Red Hat today outlined how it will evolve its OpenShift Platform-as-a-Service to better focus on the needs of the enterprise.
First, the Linux giant said it expected to launch its fee-based version of OpenShift with support later this year.
The developer preview has been available since May of 2011. Last month, Red Hat announced an open source project -- OpenShift Origin -- to grow and evolve the core PaaS platform.
To date, the core focus has been on serving developers needs including the demand to quickly build and deploy applications in automated fashion. The next step, Red Hat said today, is to develop the platform to better serve enterprise needs.
As part of that, the Linux company will deliver a number of integrated solutions built on the company's software stack beginning this summer that will allow customers to deploy PaaS on premise and deploy it on a variety of cloud and virtualization providers.
a DevOps model for developers to deploy application on OpenShift.com, another Public PaaS or a private Paas with OpenShift on premise.
an ITOps model that allows IT administrators and operations specialists to extend the PaaS to developers while also maintaining control of applications and infrastructure via Red Hat's CloudForms offering.
An offline model that allows developers to self manage and run OpenShift on a laptop. The online OpenShift PaaS for developers is available today.
Red Hat was not prepared to offer specific availability or pricing on these solutions (which will include the Linux OS, JBoss Middleware and PaaS) but said the first deliverables are expected beginning this summer.
Red Hat also enlisted the help of analysts and service provider Accenture to identify the PaaS market opportunity and define what enterprises need.
Enterprise use of PaaS is still very limited but is expected to grow quickly, to a $3 billion [NOTE:correction] market by 2015, the 451Group research shows.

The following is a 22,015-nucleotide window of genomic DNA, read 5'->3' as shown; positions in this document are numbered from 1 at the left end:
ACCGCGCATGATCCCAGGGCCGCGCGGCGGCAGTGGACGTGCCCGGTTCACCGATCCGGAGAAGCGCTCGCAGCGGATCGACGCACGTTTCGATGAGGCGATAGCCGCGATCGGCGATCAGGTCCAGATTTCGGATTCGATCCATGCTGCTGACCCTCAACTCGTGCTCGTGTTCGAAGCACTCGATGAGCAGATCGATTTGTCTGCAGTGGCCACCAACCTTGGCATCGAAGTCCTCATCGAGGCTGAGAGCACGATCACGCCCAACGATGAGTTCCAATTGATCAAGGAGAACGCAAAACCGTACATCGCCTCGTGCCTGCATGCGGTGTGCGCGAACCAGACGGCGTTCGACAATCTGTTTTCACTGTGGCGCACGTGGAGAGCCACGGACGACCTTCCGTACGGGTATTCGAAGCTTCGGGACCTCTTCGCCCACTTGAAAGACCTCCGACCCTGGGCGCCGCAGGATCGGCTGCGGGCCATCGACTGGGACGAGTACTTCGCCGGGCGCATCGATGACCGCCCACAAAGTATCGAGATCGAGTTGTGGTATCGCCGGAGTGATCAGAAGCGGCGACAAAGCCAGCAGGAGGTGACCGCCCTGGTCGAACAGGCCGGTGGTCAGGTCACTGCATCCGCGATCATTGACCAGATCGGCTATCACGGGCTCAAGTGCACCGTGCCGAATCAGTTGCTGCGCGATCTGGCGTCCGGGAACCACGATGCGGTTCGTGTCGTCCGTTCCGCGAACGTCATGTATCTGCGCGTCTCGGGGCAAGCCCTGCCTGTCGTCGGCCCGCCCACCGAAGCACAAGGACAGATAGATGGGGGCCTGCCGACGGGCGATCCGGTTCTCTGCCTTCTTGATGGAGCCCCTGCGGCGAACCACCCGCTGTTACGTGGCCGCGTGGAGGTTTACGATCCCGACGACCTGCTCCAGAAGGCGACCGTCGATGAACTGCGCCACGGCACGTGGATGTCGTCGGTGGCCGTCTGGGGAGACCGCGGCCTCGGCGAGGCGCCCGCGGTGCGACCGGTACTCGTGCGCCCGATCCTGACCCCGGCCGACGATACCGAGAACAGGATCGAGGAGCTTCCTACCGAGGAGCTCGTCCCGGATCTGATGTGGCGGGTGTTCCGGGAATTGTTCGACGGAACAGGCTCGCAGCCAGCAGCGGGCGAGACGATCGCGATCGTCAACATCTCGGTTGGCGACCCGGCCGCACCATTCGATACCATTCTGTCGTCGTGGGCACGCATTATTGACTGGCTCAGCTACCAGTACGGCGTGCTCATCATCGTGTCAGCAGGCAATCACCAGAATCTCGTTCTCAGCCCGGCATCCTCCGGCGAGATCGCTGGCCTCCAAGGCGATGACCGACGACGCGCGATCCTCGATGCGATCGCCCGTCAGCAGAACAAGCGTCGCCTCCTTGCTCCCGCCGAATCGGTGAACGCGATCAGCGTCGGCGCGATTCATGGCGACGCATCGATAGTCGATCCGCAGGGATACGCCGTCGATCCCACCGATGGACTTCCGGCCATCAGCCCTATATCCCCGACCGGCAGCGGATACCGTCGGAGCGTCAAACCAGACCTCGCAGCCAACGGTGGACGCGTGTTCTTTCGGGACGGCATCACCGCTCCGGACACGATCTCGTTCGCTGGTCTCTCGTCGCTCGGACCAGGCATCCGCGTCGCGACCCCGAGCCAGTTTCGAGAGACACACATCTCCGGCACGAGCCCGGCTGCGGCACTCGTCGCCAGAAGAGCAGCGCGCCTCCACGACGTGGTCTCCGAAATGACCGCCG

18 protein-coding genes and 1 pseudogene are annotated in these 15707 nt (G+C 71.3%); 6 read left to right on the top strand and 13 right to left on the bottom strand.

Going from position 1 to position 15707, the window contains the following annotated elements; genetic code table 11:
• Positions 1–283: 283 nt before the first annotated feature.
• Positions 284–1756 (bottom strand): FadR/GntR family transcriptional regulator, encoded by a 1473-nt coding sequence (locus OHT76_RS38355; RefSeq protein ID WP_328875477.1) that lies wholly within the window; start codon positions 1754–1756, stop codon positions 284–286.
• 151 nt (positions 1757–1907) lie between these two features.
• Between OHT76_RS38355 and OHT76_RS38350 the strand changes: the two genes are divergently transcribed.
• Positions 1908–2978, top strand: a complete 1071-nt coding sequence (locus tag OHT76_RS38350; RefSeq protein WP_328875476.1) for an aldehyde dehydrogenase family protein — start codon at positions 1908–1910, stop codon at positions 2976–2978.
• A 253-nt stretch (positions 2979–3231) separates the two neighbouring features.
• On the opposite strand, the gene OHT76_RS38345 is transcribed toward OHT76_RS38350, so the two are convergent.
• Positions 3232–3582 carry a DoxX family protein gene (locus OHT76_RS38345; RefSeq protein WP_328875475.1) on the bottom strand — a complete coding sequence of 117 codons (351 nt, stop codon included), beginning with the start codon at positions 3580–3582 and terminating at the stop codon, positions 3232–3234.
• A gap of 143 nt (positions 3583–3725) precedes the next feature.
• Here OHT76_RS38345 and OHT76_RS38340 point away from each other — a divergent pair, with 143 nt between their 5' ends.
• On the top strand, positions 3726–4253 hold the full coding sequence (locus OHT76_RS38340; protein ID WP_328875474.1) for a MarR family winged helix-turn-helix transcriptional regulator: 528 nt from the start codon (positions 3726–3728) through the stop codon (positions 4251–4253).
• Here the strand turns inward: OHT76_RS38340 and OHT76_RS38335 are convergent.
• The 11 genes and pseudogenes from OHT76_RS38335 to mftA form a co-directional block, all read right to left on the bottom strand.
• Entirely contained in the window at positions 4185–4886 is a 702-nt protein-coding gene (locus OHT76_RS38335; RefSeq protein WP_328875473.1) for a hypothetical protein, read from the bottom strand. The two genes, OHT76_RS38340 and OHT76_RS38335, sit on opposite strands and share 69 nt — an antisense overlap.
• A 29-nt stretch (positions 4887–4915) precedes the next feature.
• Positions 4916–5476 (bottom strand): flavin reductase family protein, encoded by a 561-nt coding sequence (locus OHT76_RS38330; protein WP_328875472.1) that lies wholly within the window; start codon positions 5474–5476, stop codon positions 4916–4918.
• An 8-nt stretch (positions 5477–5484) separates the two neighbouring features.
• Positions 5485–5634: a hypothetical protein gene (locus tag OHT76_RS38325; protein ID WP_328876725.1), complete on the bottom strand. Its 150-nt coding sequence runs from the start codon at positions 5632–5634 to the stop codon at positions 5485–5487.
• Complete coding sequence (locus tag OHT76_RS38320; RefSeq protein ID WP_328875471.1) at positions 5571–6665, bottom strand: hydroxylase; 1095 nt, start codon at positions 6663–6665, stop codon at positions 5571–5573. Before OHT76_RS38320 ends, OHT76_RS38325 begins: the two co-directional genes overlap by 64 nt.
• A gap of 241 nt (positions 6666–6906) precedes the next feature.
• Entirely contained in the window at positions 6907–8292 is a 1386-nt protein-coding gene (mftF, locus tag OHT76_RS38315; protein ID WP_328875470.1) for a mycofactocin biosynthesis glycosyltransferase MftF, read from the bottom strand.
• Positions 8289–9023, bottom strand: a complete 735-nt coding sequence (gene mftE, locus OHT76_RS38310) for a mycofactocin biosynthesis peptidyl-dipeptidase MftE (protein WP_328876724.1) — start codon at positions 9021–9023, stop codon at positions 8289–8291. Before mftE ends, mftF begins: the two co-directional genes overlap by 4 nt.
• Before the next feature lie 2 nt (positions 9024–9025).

The first stage, DevOps, is the do-it-yourself brand of application development and deployment largely being practiced today by developers on today's PaaS.
But the strong move to the cloud , fueled in part by the driving need for faster and flexible application development and deployment, as well as the need to innovate quicker and migrate existing .NET and Java and legacy applications to the cloud, will enable the PaaS market to overpace the Software-as-a-Service market in the next year, one 451 analyst said.
Enterprises want the rapid pace of innovation and change enabled by PaaS platforms. Accenture used a PaaS, or example, to deliver for its telecom clients an agile, flexible reservation system for pre-ordering new iPhones in four weeks that was able to seamlessly handle demand that far exceeded the initial forecasts.
Accenture has worked with 52 of the Fortune 100 on developing cloud strategies. It's still early, but enterprises will catch on quick to the benefitsof PaaS once their cloud architectures are in place, said Adam Burden, global lead of Accenture's Cloud Applications and Platforms.
"Today a lot of demand is focused on defining strategy. Many enterprise customers are dipping their toe in the water,' said Burden. "We've seen with the largest enterrpises investment in constructing those platforms [but]the biggest inhibiitor has been general availability and supportable alternatives like those that will be in place in the near future."
"Having these PaaS architectures on premise is pretty new," Burden said. "But over the next yer we'll see tremendous uptake in building and deploying those offerings."
During a webcast, Red Hat VP Scott Crenshaw said OpenShift will compete head on with another relatively new open source Paas, VMware's Cloud Foundry, but will offer three key differentiators that will distinguish it from its rival -- a world class open source operating system that powers many of the world's biggest clouds, a rich appdev and middleware platform and built-in two tiered multi-tenancy support in its Linux distribution that will allow enterprises to run multiple application instances on a single VM securely.
"We're glad that VMware has decided on something in the open source space and is providing relatively open platform for developers," Crenshaw said when asked about the competition. "We applaud them or joining us and leading the charge for an open PaaS but openShift and Cloud Foundry are competitive and developers have to choose," he said.